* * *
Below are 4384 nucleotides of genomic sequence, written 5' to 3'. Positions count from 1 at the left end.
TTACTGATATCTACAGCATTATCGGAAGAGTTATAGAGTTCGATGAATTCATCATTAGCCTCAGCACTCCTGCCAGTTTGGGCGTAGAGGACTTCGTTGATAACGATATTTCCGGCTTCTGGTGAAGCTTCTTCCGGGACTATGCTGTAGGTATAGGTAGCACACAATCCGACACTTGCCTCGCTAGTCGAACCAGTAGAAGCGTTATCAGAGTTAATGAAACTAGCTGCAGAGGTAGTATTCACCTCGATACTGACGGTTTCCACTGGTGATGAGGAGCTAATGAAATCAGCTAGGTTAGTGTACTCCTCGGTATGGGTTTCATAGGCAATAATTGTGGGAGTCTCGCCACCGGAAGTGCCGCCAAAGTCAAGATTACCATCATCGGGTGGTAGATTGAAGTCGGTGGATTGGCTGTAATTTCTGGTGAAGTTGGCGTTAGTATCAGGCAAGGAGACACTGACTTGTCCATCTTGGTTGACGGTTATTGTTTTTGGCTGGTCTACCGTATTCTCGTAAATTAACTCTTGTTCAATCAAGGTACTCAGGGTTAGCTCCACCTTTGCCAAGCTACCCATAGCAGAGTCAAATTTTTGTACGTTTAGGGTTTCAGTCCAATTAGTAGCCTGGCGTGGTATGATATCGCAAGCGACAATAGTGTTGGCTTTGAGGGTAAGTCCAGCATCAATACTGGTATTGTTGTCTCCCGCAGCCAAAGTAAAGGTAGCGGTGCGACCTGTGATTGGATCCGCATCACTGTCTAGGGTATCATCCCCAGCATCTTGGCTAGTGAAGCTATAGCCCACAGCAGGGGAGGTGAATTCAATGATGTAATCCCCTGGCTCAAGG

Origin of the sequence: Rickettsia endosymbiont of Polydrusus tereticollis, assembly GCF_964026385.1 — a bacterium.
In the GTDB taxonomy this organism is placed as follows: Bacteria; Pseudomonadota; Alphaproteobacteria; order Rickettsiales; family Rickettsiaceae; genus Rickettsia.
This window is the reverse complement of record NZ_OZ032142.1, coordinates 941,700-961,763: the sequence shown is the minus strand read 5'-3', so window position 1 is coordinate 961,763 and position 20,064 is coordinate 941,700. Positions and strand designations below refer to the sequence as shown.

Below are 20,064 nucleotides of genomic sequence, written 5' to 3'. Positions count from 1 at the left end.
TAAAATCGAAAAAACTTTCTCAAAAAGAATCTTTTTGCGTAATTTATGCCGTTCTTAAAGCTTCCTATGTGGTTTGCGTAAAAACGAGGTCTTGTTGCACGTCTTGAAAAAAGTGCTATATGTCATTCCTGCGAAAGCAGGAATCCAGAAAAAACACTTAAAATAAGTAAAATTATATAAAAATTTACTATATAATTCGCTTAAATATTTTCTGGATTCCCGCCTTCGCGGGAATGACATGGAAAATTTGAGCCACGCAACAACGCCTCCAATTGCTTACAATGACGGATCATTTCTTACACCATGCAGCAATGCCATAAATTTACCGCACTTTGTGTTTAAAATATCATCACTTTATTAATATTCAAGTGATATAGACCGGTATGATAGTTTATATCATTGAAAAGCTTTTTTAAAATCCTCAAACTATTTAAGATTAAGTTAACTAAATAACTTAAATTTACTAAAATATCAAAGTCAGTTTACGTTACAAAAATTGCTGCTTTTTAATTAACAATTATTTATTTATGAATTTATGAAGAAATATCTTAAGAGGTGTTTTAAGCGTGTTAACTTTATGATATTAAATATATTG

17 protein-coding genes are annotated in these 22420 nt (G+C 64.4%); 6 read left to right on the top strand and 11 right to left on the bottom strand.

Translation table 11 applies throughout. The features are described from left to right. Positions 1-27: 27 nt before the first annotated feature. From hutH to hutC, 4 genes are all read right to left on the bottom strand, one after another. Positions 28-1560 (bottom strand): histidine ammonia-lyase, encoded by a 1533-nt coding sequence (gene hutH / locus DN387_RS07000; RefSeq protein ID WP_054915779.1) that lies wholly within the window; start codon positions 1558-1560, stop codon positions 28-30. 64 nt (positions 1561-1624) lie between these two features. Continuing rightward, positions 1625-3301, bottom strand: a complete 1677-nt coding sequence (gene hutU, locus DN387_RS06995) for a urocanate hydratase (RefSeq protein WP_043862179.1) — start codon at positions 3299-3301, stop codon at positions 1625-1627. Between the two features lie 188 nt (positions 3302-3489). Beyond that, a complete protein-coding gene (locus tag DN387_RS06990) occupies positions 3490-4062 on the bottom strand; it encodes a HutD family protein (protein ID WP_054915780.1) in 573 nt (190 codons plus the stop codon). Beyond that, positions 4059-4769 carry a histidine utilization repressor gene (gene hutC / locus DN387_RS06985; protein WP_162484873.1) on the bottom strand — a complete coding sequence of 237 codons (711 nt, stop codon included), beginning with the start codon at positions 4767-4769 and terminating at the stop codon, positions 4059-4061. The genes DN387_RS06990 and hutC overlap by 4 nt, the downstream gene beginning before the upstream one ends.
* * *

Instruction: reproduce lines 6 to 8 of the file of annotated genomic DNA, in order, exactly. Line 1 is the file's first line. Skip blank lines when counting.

Below are 20,064 nucleotides of genomic sequence, written 5' to 3'. Positions count from 1 at the left end.
TAAAATCGAAAAAACTTTCTCAAAAAGAATCTTTTTGCGTAATTTATGCCGTTCTTAAAGCTTCCTATGTGGTTTGCGTAAAAACGAGGTCTTGTTGCACGTCTTGAAAAAAGTGCTATATGTCATTCCTGCGAAAGCAGGAATCCAGAAAAAACACTTAAAATAAGTAAAATTATATAAAAATTTACTATATAATTCGCTTAAATATTTTCTGGATTCCCGCCTTCGCGGGAATGACATGGAAAATTTGAGCCACGCAACAACGCCTCCAATTGCTTACAATGACGGATCATTTCTTACACCATGCAGCAATGCCATAAATTTACCGCACTTTGTGTTTAAAATATCATCACTTTATTAATATTCAAGTGATATAGACCGGTATGATAGTTTATATCATTGAAAAGCTTTTTTAAAATCCTCAAACTATTTAAGATTAAGTTAACTAAATAACTTAAATTTACTAAAATATCAAAGTCAGTTTACGTTACAAAAATTGCTGCTTTTTAATTAACAATTATTTATTTATGAATTTATGAAGAAATATCTTAAGAGGTGTTTTAAGCGTGTTAACTTTATGATATTAAATATATTG

17 protein-coding genes are annotated in these 22420 nt (G+C 64.4%); 6 read left to right on the top strand and 11 right to left on the bottom strand.